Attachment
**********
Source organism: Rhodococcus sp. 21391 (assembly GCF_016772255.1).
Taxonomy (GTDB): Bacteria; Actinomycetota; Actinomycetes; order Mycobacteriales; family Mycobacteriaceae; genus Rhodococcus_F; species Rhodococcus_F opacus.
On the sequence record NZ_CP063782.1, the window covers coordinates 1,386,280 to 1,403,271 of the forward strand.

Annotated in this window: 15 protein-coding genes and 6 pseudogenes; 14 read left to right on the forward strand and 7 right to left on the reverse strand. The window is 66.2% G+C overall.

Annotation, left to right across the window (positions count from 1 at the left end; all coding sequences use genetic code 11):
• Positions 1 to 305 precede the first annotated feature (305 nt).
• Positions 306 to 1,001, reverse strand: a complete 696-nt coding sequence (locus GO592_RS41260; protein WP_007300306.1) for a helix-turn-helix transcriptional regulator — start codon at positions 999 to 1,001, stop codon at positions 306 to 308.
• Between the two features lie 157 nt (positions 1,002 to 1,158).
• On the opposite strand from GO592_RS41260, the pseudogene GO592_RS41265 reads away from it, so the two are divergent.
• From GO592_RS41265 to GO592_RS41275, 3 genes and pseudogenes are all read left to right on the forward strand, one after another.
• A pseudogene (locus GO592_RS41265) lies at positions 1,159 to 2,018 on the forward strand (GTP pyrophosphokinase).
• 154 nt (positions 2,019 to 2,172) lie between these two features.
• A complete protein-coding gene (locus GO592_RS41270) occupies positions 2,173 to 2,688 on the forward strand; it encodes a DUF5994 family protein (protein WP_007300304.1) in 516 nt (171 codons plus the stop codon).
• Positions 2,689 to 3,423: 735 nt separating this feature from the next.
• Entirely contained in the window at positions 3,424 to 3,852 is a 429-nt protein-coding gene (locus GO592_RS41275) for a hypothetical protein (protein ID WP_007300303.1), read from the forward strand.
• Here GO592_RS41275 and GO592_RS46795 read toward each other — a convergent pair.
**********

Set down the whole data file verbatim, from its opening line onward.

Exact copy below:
Source organism: Rhodococcus sp. 21391 (assembly GCF_016772255.1).
Taxonomy (GTDB): Bacteria; Actinomycetota; Actinomycetes; order Mycobacteriales; family Mycobacteriaceae; genus Rhodococcus_F; species Rhodococcus_F opacus.
On the sequence record NZ_CP063782.1, the window covers coordinates 1,386,280 to 1,403,271 of the forward strand.

Annotated in this window: 15 protein-coding genes and 6 pseudogenes; 14 read left to right on the forward strand and 7 right to left on the reverse strand. The window is 66.2% G+C overall.

Annotation, left to right across the window (positions count from 1 at the left end; all coding sequences use genetic code 11):
• Positions 1 to 305 precede the first annotated feature (305 nt).
• Positions 306 to 1,001, reverse strand: a complete 696-nt coding sequence (locus GO592_RS41260; protein WP_007300306.1) for a helix-turn-helix transcriptional regulator — start codon at positions 999 to 1,001, stop codon at positions 306 to 308.
• Between the two features lie 157 nt (positions 1,002 to 1,158).
• On the opposite strand from GO592_RS41260, the pseudogene GO592_RS41265 reads away from it, so the two are divergent.
• From GO592_RS41265 to GO592_RS41275, 3 genes and pseudogenes are all read left to right on the forward strand, one after another.
• A pseudogene (locus GO592_RS41265) lies at positions 1,159 to 2,018 on the forward strand (GTP pyrophosphokinase).
• 154 nt (positions 2,019 to 2,172) lie between these two features.
• A complete protein-coding gene (locus GO592_RS41270) occupies positions 2,173 to 2,688 on the forward strand; it encodes a DUF5994 family protein (protein WP_007300304.1) in 516 nt (171 codons plus the stop codon).
• Positions 2,689 to 3,423: 735 nt separating this feature from the next.
• Entirely contained in the window at positions 3,424 to 3,852 is a 429-nt protein-coding gene (locus GO592_RS41275) for a hypothetical protein (protein ID WP_007300303.1), read from the forward strand.
• Here GO592_RS41275 and GO592_RS46795 read toward each other — a convergent pair.